Anvil, the tried and true of a fast and very classic twin stick shooter

Anvil, the tried and true of a fast and very classic twin stick shooter


Many video games have by now renounced any experimental or expressive ambitions, to present themselves as machines designed to pass the time in total light-heartedness; basic experiences that offer themselves as simple and direct as possible, in which the only constant is the random reinforcements that transform the player into a kind of unaware rat, constantly chasing the lever to get his piece of cheese. As you can read in our Anvil trial, we are talking about one of these games


In Anvil you shoot from start to finish, all the time Anvil is a really simple game to explain : it is an extremely classic twin stick shooter in the setting, to be played in single player or in cooperative, in which waves upon waves of enemies are brought down in procedurally generated levels, collecting coins to spend to buy upgrades inside floating parallelepipeds. Don't be fooled by the official description of planets to explore, because there's really nothing to explore.

In fact, for the whole game you go from one arena to another and shoot continuously, massacring the innocent local fauna (after all, we are the predators, in this case). Planets only change the biome you fight in and the types of enemies you encounter. The order of the planets to be explored, six for each game, affects the proposed challenge. Basically the only moments of pause are those between a massacre and the other in which the aforementioned upgrades can be acquired.

In fact, the entire game experience is centered precisely on progression, which immediately becomes the core of the gameplay. Each parallelepiped, usually cubes, gives access to three possible bonuses that can be purchased (usually you have the resources to buy one, at most two), which retouch some aspects of the character and which, considered individually, make little sense (you know the classics MMO upgrades, like "+1 to shield when enemy howls" or something?).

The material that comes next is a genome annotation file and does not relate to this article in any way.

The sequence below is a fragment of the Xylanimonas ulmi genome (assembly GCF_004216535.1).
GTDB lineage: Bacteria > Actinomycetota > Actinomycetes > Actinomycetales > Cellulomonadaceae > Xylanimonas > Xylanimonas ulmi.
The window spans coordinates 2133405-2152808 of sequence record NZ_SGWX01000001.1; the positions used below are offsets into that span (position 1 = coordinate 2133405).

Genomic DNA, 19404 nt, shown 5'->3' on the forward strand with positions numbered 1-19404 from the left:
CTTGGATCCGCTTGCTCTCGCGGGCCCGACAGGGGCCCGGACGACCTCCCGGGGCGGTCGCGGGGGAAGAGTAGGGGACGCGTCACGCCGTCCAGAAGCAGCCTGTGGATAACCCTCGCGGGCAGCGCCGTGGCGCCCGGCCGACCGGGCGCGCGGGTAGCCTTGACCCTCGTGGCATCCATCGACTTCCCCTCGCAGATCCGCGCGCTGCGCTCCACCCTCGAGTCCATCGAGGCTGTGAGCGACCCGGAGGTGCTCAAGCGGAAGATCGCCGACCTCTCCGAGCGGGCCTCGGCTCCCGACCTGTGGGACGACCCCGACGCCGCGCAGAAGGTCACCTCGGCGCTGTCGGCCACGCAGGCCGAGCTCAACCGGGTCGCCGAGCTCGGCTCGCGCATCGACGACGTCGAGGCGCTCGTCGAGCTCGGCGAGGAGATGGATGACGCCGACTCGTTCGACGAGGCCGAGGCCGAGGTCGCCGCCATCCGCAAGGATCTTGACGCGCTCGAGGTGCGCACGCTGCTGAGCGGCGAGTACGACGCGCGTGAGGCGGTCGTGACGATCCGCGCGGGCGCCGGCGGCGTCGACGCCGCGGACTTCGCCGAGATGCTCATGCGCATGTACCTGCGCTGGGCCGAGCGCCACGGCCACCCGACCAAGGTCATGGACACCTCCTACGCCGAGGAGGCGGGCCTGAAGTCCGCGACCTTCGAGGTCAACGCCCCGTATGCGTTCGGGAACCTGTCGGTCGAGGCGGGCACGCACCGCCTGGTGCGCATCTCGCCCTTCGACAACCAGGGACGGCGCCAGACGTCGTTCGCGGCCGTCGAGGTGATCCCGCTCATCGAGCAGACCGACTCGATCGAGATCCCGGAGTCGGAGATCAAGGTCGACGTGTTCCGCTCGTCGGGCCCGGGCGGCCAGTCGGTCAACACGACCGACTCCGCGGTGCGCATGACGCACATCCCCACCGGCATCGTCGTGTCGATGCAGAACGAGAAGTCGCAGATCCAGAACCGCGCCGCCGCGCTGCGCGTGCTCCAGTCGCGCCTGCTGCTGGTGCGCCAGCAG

Be that as it may, the more bonuses we accumulate, the stronger our character becomes. The quality of the bonuses and the way they intertwine depends a lot (perhaps too much) on chance, so much so that it can happen to advance in the maps with a build that is not exactly exceptional, finally finding yourself at the total mercy of one of the powerful bosses, who can kill us with a few well-aimed shots (sometimes even with just one). In other cases, however, it becomes so strong that normal clashes practically lose their meaning. Consider that there are many cubes around: at least one for each arena, so the influx of new powers is continuous until the end.

Bonus race

The bosses are the toughest opponents, and even the funniest moments In addition to the cubes you can find small floating monoliths that allow you to upgrade skills or buy new weapons. Skills are also tied to action. It basically consists of three special attacks (such as mines, or a missile attack or a powerful slash), plus a dodge. Skills, like weapons, vary depending on the selected character. Basically there are characters who specialize in melee and others in ranged weapons.

The variety from this point of view is discrete and the possibilities offered are high, despite the action being repetitive. Their enemies range from generic slaughter meat, that is very weak creatures that attack en masse and go down with very few hits, to bigger and leatherier alien beasts that require more effort to be killed, up to the bosses , who are very strong enemies with unique attack patterns and who often turn the action into a kind of bullet hell, so much so are they able to fill the screen with bullets.